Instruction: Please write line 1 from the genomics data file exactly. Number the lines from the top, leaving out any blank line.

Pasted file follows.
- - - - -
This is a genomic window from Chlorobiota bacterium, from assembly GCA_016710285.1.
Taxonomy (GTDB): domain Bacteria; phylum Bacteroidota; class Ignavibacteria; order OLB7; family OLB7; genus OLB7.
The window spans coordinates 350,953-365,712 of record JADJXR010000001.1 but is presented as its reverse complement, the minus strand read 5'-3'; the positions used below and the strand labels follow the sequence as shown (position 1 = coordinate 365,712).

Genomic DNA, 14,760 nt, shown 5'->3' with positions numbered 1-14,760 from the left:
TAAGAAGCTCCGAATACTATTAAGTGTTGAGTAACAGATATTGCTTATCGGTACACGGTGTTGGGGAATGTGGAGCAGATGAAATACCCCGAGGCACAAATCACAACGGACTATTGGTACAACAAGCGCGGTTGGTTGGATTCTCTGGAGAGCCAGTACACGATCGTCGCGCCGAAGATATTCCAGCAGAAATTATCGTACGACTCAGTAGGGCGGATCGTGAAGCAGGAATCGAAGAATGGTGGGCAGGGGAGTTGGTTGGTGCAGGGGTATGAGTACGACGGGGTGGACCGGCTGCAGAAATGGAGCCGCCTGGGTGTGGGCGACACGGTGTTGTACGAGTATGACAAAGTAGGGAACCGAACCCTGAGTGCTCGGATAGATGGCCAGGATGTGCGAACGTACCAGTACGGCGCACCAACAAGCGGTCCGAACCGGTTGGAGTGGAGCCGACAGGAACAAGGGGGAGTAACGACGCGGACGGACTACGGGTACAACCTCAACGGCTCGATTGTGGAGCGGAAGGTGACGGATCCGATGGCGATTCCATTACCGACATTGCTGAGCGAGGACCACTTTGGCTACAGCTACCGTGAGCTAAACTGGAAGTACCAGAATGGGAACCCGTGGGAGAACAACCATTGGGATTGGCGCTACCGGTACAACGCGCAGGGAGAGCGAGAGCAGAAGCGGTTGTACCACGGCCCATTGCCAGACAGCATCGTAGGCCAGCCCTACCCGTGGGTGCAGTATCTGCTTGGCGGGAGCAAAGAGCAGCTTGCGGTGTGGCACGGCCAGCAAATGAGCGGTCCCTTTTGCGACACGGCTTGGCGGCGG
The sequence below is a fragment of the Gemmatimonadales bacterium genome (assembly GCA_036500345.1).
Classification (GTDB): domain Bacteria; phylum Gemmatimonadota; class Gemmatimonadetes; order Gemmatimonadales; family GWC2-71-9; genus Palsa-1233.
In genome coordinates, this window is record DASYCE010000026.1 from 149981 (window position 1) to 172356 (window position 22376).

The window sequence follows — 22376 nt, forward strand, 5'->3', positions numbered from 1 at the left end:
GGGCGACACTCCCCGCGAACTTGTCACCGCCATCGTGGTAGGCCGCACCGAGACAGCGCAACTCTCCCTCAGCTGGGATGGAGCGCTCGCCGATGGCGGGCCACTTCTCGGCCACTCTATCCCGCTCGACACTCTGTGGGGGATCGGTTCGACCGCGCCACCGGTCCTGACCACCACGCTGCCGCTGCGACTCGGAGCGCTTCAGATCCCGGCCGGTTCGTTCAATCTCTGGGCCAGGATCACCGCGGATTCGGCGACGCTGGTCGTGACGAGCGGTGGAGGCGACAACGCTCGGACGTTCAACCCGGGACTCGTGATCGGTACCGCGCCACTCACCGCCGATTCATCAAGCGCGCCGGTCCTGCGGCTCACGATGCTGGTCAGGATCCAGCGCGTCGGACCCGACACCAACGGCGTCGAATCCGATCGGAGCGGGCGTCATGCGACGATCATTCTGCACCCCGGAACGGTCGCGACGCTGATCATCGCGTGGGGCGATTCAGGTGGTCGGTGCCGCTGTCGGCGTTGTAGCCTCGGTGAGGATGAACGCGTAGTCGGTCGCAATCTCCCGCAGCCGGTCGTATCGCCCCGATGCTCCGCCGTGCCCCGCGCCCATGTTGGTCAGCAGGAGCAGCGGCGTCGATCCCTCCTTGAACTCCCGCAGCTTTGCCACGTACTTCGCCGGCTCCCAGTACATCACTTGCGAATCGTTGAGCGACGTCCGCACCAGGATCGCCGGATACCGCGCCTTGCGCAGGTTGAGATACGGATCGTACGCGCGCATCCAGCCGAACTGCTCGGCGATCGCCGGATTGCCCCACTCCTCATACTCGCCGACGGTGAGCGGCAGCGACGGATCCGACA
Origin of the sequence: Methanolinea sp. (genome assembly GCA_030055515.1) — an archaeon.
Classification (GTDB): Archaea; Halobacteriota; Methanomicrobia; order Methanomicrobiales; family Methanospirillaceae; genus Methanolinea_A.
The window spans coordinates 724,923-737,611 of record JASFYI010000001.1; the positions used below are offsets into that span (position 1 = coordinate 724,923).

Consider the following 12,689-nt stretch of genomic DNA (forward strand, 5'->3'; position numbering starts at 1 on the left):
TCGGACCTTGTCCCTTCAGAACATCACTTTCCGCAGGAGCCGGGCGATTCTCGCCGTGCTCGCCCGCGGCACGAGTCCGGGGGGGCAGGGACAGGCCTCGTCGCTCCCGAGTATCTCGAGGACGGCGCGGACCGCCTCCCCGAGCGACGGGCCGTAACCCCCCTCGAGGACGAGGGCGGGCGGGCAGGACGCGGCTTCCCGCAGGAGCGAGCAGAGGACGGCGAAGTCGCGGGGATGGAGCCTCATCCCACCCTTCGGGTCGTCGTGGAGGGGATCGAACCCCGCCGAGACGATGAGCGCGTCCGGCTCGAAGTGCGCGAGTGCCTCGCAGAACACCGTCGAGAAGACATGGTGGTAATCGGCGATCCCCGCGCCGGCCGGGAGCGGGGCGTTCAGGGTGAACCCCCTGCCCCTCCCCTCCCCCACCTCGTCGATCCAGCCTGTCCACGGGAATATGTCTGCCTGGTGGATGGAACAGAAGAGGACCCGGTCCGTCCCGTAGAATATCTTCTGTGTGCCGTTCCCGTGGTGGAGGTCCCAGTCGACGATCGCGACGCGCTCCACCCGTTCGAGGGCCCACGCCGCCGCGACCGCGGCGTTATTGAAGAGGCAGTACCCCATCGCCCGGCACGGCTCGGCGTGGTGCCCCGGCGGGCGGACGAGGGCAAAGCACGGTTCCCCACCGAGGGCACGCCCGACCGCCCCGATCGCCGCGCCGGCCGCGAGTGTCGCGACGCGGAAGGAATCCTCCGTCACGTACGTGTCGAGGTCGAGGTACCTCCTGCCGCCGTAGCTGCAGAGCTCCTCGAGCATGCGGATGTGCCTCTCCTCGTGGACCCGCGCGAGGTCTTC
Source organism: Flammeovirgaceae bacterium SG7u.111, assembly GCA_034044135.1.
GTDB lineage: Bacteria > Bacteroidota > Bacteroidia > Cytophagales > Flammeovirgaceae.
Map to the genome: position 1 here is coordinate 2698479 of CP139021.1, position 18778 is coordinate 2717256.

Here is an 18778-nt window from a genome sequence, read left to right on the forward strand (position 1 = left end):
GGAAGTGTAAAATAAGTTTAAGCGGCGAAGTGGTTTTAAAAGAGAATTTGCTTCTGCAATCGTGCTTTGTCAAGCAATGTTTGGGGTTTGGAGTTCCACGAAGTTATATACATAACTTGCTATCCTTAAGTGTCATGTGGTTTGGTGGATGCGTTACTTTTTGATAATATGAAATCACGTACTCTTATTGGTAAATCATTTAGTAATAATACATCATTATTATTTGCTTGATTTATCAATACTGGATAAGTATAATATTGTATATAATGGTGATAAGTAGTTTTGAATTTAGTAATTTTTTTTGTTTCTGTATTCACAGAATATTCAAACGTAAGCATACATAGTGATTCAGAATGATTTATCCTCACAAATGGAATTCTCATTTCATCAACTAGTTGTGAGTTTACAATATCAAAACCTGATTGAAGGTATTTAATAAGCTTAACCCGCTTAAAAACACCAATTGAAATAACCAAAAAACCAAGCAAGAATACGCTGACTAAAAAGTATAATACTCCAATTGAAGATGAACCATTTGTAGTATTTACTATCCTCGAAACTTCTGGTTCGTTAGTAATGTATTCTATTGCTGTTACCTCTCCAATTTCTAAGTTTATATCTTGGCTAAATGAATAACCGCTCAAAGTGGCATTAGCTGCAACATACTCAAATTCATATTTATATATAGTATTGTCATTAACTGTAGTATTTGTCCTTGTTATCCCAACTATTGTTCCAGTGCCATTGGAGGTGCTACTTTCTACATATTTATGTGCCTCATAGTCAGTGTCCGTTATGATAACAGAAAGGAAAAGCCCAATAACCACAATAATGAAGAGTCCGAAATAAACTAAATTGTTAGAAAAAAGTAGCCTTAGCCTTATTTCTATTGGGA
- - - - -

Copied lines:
This is a genomic window from Chlorobiota bacterium, from assembly GCA_016710285.1.